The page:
Jobs on partitioned datasets launch several containers and count as several parallel activities. As many partitions as available parallel activities in your quota will be processed simultaneously in a dedicated container. You can limit the maximum number of parallel activities requested by the recipe in the Advanced tab.
The quotas you are entitled to based on your subscription are reflected in the Running Tasks & Quota panel of the Launchpad.
In this panel, the space admin is able to see the tasks, notebooks, and jobs that are currently running on your instance and the use of your quotas. The charts are accurate the moment you click the Refresh button.
To free resources, a space admin can stop any task and unload notebooks directly from this panel by clicking on the cross next to each one.
The largest container available is given by the quota included in your subscription. That is, if your quota is 10 CPUs and 80 GB of RAM, the largest container available in the drop-down menu will be “CPU-10-RAM80Gb”.
Using a large container by default is not recommended as it can exhaust available resources very quickly and prevent others from executing their jobs. We recommend starting with the smallest container available and increasing its size if need be.
There are generally two cases when to increase the size of the container:
The execution failed with an “out of memory” error because the container is too small. In that case, it is recommended to increase the container size so as to allow more memory.
The execution is too long and the execution can be parallelized, such as with hyperparameter search in visual ML.
In the case of working with a very large dataset, you can also start by executing the job on a sample of the data and the smallest container as a way to test it.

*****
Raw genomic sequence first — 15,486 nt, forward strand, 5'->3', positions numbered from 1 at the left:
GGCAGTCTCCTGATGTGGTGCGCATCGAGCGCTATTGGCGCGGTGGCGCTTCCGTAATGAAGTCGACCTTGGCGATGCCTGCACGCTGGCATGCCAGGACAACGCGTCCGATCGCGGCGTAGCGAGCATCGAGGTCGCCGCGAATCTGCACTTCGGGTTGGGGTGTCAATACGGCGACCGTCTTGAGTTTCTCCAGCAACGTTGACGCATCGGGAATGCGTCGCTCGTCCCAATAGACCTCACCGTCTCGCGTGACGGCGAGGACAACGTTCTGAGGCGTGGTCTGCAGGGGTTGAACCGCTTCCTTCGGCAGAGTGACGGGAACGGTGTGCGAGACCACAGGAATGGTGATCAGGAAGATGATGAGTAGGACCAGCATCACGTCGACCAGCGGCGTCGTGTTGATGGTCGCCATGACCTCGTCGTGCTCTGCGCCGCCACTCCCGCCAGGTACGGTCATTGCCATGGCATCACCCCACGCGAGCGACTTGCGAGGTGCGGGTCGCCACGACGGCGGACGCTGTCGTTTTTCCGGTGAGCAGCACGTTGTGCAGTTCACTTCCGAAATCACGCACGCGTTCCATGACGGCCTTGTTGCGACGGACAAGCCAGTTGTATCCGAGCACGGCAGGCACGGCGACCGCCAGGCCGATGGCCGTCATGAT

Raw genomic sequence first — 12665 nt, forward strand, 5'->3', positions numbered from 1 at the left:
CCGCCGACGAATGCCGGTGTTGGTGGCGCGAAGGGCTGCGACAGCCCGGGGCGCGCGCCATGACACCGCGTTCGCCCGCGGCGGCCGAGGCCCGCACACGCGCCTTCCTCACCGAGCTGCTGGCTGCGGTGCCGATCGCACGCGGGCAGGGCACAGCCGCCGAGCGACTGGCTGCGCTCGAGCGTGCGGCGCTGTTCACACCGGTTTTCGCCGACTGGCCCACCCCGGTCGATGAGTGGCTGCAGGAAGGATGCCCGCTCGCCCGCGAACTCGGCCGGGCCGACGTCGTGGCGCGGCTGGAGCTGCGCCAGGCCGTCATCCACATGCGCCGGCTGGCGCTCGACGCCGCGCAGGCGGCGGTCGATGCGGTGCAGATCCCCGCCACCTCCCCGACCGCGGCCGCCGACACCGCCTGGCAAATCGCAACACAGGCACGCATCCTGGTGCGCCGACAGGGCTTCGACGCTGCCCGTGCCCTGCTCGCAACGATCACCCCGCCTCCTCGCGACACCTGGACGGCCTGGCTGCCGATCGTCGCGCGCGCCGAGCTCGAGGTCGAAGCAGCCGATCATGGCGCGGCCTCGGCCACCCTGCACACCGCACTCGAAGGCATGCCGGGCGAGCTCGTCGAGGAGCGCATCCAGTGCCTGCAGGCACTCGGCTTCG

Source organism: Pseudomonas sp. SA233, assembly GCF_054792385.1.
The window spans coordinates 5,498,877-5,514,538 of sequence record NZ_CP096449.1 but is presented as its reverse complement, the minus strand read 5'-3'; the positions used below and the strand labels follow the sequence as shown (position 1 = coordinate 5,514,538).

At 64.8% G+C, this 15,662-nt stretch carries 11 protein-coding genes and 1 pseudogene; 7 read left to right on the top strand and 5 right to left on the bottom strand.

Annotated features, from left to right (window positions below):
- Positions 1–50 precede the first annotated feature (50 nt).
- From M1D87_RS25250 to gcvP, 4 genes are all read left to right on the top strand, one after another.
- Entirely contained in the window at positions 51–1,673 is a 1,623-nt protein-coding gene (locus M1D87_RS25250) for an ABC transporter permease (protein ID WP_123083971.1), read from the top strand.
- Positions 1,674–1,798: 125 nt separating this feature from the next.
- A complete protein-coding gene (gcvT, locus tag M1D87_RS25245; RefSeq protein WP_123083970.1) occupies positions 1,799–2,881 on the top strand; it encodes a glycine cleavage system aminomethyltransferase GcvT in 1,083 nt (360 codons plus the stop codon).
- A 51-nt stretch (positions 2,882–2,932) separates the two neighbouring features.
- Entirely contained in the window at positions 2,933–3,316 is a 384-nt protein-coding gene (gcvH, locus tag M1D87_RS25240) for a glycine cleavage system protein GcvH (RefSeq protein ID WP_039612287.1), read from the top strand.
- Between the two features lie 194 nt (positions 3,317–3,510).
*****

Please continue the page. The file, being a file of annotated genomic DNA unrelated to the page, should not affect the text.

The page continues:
Dataiku Cloud allows you to leverage Spark on Kubernetes (k8s) for distributed execution of heavy data wrangling jobs that are non-SQL compatible (e.g. some Prepare recipe processors).
When choosing Spark as a compute engine, you can choose the Spark config (given by a number of workers of a certain size in CPUs and RAM) in the Advanced tab of visual recipes.
As with containers, we recommend starting with the smallest Spark config as a test. Note that every worker spins up a separate container. For example the smallest Spark config, spark-XS-2-workers-of-1-CPU-3Gb-Ram, starts two containers of 1 CPU and 3 GB of RAM each, and so will consume a total of 2 CPUs and 6 GB of RAM of your quota (but only 1 parallel activity).
Your job might be queuing because other jobs (launched by yourself or by other users on your space) are consuming all of your allowed resources. Other users in your account might be using some of the resources in your subscription’s quota, so your job might be queuing before starting. You can check your resource quotas to investigate.
Also, note that there might be a latency of up to 2 minutes for the job to start, as it may require to bring additional resources. This may happen more often with larger configurations.
ML training jobs can be queued for a maximum of 30 minutes. If resources are not available before those 30 minutes have passed, the training is aborted automatically, and you will have to restart it manually.